“I think the artist is trying to convey that when people choose law enforcement, they are at risk to lose the most important part of themselves: their heart,” she mused, tapping a manicure nail thoughtfully against the glass flute in her possession, “therefore, making them heartless when they choose to take the innocent lives in the name of their country hence the blood-stained American flag.”
He shook his head, eying the painting once more. “That’s far from the truth. Just because there a few bad apples in the bunch doesn’t mean you discount the whole orchard. The only thing good cops are at risk to lose are their lives as they serve and protect the city.”
She scoffed. “I had no idea that police brutality and racial profiling were ideal methods in serving and protecting the city. Shame on me.”
“No, what’s a real shame is how folks regard this disrespectful crap as art.”
“Tell that to the people here who are affected by the innocent lives taken by corrupt law enforcement,” she tossed back.
He looked around the art gallery mockingly, a smirk fixed on his lips. “These folks seem so affected that they’re choking back their sobs with the cream cheese and carrot jam on melba toast hor d’ oeuvres and washing away their sorrows with champagne while comparing their diamond rings’ carats and catching up on country club gossip.”
She narrowed her eyes at him.
“I’m starting to think you don’t like the real truth.”
“You mean the truth that you’re an asshole? Quite the contrary. I find it very satisfying when I prove myself right.”
He then returned, “I’m glad I could be of assistance.”
Their gazes latched onto to each other as they participated in an intense staring contest, unmoved and unflinching.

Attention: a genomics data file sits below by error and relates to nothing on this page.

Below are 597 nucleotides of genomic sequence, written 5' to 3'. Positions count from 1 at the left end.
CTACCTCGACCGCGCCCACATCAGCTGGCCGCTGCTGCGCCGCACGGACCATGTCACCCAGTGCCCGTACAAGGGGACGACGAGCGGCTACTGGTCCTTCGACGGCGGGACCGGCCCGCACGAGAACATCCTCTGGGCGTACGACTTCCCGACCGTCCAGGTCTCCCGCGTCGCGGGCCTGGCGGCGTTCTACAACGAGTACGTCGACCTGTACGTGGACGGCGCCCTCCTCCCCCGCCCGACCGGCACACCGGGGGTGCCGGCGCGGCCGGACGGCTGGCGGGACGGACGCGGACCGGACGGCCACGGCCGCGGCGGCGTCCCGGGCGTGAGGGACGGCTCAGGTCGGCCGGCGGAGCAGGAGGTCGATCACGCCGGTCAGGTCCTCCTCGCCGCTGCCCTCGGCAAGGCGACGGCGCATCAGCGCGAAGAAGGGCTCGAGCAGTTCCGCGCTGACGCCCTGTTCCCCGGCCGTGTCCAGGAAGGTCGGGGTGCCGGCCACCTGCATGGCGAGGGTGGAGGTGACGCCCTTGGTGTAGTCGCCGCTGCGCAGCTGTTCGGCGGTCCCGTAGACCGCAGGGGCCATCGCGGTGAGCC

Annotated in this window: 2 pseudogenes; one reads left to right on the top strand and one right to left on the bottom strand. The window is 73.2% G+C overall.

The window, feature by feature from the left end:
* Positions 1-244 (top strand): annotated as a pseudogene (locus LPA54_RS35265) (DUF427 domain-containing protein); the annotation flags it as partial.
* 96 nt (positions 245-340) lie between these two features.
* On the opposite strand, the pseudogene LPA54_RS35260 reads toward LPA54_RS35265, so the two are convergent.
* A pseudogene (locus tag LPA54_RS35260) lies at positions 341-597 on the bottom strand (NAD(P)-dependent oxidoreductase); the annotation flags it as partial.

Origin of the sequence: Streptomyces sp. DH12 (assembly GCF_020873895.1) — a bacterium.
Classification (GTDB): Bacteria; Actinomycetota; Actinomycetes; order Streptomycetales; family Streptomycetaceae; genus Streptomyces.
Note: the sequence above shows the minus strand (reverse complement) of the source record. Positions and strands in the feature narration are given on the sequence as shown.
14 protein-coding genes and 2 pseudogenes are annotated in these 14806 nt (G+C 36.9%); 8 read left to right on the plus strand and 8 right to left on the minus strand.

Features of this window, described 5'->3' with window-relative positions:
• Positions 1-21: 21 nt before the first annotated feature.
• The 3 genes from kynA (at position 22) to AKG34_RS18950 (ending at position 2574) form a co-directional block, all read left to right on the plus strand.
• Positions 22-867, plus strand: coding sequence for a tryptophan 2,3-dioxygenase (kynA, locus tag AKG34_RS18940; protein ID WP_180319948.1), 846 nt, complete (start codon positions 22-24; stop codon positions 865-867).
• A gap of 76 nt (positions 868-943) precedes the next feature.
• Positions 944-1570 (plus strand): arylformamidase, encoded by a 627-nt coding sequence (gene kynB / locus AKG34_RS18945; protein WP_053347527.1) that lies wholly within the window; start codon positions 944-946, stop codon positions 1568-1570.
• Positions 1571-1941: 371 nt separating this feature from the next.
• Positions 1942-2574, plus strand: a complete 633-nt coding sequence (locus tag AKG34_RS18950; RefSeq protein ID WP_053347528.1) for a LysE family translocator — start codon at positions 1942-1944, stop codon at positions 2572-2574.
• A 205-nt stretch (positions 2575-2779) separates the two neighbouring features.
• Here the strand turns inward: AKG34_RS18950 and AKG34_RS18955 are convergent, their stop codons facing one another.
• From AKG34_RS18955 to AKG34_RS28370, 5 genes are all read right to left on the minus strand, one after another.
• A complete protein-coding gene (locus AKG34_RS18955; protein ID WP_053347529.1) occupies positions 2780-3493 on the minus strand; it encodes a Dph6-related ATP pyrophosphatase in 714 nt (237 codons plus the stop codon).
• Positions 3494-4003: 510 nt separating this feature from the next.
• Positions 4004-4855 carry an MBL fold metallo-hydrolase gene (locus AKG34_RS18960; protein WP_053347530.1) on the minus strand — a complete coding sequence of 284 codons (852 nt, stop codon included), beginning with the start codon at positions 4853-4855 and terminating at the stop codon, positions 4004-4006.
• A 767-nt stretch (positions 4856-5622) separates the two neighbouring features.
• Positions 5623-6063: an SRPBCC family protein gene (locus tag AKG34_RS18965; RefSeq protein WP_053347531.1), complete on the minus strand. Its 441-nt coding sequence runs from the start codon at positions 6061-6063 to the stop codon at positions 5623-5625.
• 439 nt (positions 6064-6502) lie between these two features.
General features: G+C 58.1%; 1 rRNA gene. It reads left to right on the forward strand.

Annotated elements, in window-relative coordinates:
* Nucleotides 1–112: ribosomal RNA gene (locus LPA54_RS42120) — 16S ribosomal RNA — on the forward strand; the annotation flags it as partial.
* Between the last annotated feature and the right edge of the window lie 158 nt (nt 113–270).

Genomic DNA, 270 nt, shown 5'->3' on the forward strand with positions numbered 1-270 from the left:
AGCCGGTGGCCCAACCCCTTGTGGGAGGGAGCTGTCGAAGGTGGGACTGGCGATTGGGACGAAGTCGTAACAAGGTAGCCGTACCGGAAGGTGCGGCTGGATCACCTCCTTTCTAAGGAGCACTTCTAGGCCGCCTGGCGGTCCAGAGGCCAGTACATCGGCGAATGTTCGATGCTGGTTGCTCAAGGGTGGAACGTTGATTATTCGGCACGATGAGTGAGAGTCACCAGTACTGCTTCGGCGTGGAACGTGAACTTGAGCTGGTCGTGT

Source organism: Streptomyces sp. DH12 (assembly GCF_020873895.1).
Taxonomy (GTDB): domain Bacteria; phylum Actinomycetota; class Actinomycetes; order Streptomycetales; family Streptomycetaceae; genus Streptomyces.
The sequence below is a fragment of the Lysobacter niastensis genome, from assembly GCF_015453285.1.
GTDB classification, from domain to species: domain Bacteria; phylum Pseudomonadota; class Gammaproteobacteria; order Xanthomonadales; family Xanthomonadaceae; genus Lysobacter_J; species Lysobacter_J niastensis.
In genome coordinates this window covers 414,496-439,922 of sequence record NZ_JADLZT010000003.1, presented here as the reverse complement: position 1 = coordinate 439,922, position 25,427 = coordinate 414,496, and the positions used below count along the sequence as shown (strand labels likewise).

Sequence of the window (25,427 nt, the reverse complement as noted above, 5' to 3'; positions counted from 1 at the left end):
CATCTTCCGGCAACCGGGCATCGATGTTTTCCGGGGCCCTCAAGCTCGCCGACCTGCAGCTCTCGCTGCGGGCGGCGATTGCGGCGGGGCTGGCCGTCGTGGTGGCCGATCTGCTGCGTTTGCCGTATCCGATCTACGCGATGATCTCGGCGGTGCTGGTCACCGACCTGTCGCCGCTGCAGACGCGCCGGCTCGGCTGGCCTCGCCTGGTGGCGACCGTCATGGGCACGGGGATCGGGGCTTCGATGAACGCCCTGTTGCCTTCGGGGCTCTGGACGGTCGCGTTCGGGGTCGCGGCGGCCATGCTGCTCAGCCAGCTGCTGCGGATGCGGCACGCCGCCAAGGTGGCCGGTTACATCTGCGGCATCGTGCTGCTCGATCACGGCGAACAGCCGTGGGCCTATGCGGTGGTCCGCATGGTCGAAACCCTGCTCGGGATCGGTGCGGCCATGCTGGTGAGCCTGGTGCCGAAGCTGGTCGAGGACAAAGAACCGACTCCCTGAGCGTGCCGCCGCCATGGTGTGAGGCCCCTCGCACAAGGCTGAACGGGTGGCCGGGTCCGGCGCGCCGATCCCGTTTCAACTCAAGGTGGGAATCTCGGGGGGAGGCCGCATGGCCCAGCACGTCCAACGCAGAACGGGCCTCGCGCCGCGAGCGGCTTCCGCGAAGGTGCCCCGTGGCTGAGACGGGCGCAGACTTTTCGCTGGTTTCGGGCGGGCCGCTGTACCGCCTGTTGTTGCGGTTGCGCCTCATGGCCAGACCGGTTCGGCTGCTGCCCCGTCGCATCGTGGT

“You’ve both beat me to the punch,” Ashleigh said as she sauntered up to them. “I wanted to introduce the two of you, but I got held up with a potential buyer.”
Their attention both jerked to the blonde-haired woman at the words ‘introduce the two of you’, a surprise written well on their faces, which Ashleigh instinctively caught on.
“Or,” she stretched out playfully, “I came in the nick of time?”
“Perfect timing,” Callahan spoke coolly, his eyes never faltering from the woman’s face.
“Impeccable,” the woman agreed shortly after.
Ashleigh slipped her arm around Callahan’s. “Callahan, meet Des Campbell, our bright star of the evening and Des meet Callahan Forester, my little brother.”
The proverbial bombshell dropped at such a reveal.
This was the artist his sister had been ranting and raving about. And it was obvious all of it had fallen on deaf ears because for weeks now he had visualized Des Campbell as a twenty-something hipster dude with impressive dreads always worn in a manbun who was most likely the second-coming of Jesus due to Ashleigh’s obsessive praise. Nowhere in those one-sided conversations did he remember being told that Des was a woman that appealed to his cock’s appetite.
“It’s a pleasure,” he greeted, extending his spare hand. Now that the circumstances had changed, it was best to initiate the ancient ritual of burying the hatchet. This woman was just as much his sister’s client as she was a meal ticket. After witnessing Ashleigh work her ass off in college, survive under the thumb of a temperamental and demanding art director at a glitzy gallery in the Big Apple for years, and having finally achieve her dream of opening an art gallery, he didn’t want to fuck with his sister’s livelihood.
He was willing to put his differences aside for his family’s sake…even if he was right.
Des glanced at his offered hand before she cut her eyes to Ashleigh.
“Your brother thinks ‘Heartless’ is and I quote, ‘disrespectful crap’,” she reported with a stunning smile that made his heart skip a beat before she indulged in her champagne, a giddy glimmer in her amber eyes as she awaited Ashleigh’s reaction.
‘You goddamn snitch’ was the first thought that freight-trained through his mind in that moment.
She fucking tattletaled on him.